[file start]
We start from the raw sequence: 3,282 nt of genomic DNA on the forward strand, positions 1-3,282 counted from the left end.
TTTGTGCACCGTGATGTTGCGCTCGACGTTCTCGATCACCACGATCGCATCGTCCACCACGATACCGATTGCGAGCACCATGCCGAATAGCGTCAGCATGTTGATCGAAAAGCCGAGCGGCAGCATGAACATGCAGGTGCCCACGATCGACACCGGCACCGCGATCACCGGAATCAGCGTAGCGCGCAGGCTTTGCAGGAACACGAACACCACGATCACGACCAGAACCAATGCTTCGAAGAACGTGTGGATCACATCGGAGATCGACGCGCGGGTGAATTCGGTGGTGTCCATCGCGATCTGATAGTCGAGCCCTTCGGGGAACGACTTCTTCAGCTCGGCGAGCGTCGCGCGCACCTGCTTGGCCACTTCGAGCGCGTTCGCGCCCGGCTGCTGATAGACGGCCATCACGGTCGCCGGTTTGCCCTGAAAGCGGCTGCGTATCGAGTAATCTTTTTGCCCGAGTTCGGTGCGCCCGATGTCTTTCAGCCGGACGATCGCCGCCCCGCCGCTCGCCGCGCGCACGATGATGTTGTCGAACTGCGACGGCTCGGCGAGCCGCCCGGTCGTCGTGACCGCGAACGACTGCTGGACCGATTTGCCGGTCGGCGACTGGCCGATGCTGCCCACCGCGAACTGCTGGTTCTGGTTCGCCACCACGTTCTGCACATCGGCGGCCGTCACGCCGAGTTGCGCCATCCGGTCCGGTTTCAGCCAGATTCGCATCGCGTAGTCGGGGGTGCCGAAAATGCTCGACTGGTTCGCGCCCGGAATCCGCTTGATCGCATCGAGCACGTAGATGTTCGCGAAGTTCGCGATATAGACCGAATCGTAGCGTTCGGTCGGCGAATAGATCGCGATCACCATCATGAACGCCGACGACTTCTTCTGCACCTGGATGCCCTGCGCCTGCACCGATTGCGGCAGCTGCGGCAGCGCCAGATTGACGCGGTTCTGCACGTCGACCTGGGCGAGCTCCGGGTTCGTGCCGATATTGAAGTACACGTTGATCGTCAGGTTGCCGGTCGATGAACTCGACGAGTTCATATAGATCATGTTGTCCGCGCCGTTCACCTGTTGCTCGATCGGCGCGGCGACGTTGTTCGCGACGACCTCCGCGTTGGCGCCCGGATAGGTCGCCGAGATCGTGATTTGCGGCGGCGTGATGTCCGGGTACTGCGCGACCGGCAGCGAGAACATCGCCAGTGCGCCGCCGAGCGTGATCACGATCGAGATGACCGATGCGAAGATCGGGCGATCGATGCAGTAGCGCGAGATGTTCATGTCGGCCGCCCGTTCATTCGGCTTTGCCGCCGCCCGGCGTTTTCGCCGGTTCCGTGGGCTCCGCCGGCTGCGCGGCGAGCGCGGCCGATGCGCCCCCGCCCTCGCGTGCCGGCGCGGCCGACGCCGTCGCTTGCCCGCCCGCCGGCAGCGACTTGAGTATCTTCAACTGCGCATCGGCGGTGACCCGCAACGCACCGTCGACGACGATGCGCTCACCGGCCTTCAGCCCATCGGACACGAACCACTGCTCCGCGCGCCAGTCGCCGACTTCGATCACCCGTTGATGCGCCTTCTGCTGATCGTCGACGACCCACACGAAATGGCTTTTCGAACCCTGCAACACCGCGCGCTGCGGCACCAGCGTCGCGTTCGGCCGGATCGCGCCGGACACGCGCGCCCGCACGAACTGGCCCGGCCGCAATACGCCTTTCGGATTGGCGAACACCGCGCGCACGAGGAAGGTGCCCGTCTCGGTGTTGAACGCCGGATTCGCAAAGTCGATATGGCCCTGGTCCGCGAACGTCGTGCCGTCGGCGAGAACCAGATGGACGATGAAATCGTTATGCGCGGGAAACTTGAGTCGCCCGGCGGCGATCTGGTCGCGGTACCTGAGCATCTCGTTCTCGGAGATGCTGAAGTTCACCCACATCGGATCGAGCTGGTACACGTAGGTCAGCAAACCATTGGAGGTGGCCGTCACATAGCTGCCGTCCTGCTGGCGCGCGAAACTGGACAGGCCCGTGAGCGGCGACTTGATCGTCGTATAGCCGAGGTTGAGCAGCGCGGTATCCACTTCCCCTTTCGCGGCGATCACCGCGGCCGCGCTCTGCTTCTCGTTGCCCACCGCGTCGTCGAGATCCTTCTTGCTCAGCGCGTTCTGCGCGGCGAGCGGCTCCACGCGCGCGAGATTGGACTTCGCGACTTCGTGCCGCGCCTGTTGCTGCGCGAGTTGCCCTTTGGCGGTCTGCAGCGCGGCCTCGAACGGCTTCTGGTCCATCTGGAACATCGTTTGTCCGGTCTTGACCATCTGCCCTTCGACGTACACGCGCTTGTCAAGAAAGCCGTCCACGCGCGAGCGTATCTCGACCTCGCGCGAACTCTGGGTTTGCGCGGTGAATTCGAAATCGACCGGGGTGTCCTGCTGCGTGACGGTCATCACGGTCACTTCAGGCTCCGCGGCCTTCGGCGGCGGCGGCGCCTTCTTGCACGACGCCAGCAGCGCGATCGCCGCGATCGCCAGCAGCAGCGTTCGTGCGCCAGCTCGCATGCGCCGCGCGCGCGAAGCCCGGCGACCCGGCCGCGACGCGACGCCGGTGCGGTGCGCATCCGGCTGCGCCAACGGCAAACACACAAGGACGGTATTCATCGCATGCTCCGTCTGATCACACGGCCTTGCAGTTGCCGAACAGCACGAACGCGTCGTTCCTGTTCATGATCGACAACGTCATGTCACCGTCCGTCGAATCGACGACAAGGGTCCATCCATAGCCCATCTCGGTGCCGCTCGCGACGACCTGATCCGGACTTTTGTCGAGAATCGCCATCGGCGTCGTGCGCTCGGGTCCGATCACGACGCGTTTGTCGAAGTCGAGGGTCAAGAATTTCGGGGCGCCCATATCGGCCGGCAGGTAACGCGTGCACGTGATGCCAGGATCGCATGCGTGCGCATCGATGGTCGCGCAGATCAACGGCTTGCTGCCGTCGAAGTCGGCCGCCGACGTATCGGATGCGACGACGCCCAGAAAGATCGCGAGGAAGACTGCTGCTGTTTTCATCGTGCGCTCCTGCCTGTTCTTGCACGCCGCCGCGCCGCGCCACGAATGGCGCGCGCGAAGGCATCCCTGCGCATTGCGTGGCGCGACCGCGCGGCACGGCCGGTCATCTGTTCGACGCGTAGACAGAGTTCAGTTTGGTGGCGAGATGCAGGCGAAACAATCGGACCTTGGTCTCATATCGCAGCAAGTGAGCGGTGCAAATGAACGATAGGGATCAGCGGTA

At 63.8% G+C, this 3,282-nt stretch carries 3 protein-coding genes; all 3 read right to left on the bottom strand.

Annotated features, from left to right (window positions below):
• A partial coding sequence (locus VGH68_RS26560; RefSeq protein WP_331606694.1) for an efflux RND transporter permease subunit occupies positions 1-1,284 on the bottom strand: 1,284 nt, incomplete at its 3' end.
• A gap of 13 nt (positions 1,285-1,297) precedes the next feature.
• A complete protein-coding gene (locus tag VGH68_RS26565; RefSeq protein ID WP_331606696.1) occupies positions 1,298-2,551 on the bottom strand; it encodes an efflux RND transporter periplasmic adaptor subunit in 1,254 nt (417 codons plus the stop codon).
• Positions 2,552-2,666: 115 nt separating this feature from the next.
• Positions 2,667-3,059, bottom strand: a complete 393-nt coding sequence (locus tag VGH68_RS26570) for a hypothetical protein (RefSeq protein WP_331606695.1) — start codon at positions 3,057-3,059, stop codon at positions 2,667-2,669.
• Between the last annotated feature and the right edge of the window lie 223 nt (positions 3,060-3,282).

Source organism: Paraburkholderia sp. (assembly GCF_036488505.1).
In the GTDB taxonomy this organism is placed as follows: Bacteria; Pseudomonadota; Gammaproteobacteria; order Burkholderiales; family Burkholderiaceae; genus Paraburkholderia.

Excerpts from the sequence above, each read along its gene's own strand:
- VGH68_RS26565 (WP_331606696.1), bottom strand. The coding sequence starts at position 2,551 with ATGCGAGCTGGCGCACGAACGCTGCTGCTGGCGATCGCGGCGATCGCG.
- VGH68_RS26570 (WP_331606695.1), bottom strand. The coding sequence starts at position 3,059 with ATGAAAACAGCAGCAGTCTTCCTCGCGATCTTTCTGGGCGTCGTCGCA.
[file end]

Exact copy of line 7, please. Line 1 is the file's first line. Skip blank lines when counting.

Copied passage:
• A complete protein-coding gene (locus tag VGH68_RS26565; RefSeq protein ID WP_331606696.1) occupies positions 1,298-2,551 on the bottom strand; it encodes an efflux RND transporter periplasmic adaptor subunit in 1,254 nt (417 codons plus the stop codon).